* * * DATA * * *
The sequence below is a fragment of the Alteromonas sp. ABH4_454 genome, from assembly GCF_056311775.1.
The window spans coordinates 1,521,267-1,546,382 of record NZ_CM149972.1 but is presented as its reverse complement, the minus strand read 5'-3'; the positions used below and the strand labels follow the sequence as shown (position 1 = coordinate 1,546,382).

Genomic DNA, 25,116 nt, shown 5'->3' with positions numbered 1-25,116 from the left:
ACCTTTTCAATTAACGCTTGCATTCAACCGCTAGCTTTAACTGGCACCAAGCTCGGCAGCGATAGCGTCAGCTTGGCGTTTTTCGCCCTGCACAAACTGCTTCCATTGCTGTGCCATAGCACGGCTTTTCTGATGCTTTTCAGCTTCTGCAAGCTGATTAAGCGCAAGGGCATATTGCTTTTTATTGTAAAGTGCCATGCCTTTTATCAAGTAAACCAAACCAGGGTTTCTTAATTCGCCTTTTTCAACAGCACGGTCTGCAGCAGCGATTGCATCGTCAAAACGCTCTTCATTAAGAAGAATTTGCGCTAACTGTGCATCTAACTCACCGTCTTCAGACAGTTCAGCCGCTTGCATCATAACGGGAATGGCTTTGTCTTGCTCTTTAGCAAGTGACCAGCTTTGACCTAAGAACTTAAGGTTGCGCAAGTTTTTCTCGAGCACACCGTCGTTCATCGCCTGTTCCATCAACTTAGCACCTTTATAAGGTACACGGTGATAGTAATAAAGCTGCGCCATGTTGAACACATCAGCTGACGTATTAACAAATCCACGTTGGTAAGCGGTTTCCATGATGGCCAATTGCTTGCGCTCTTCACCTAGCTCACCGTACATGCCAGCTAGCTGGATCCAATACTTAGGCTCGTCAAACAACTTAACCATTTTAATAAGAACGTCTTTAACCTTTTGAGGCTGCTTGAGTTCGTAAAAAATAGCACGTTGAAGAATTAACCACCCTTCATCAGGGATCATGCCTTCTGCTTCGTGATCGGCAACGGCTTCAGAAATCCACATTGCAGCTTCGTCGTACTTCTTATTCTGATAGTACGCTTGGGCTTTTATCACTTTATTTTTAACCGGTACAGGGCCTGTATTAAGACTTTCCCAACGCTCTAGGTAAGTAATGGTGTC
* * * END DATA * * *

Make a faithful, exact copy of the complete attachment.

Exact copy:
The sequence below is a fragment of the Alteromonas sp. ABH4_454 genome, from assembly GCF_056311775.1.
The window spans coordinates 1,521,267-1,546,382 of record NZ_CM149972.1 but is presented as its reverse complement, the minus strand read 5'-3'; the positions used below and the strand labels follow the sequence as shown (position 1 = coordinate 1,546,382).

Genomic DNA, 25,116 nt, shown 5'->3' with positions numbered 1-25,116 from the left:
ACCTTTTCAATTAACGCTTGCATTCAACCGCTAGCTTTAACTGGCACCAAGCTCGGCAGCGATAGCGTCAGCTTGGCGTTTTTCGCCCTGCACAAACTGCTTCCATTGCTGTGCCATAGCACGGCTTTTCTGATGCTTTTCAGCTTCTGCAAGCTGATTAAGCGCAAGGGCATATTGCTTTTTATTGTAAAGTGCCATGCCTTTTATCAAGTAAACCAAACCAGGGTTTCTTAATTCGCCTTTTTCAACAGCACGGTCTGCAGCAGCGATTGCATCGTCAAAACGCTCTTCATTAAGAAGAATTTGCGCTAACTGTGCATCTAACTCACCGTCTTCAGACAGTTCAGCCGCTTGCATCATAACGGGAATGGCTTTGTCTTGCTCTTTAGCAAGTGACCAGCTTTGACCTAAGAACTTAAGGTTGCGCAAGTTTTTCTCGAGCACACCGTCGTTCATCGCCTGTTCCATCAACTTAGCACCTTTATAAGGTACACGGTGATAGTAATAAAGCTGCGCCATGTTGAACACATCAGCTGACGTATTAACAAATCCACGTTGGTAAGCGGTTTCCATGATGGCCAATTGCTTGCGCTCTTCACCTAGCTCACCGTACATGCCAGCTAGCTGGATCCAATACTTAGGCTCGTCAAACAACTTAACCATTTTAATAAGAACGTCTTTAACCTTTTGAGGCTGCTTGAGTTCGTAAAAAATAGCACGTTGAAGAATTAACCACCCTTCATCAGGGATCATGCCTTCTGCTTCGTGATCGGCAACGGCTTCAGAAATCCACATTGCAGCTTCGTCGTACTTCTTATTCTGATAGTACGCTTGGGCTTTTATCACTTTATTTTTAACCGGTACAGGGCCTGTATTAAGACTTTCCCAACGCTCTAGGTAAGTAATGGTGTC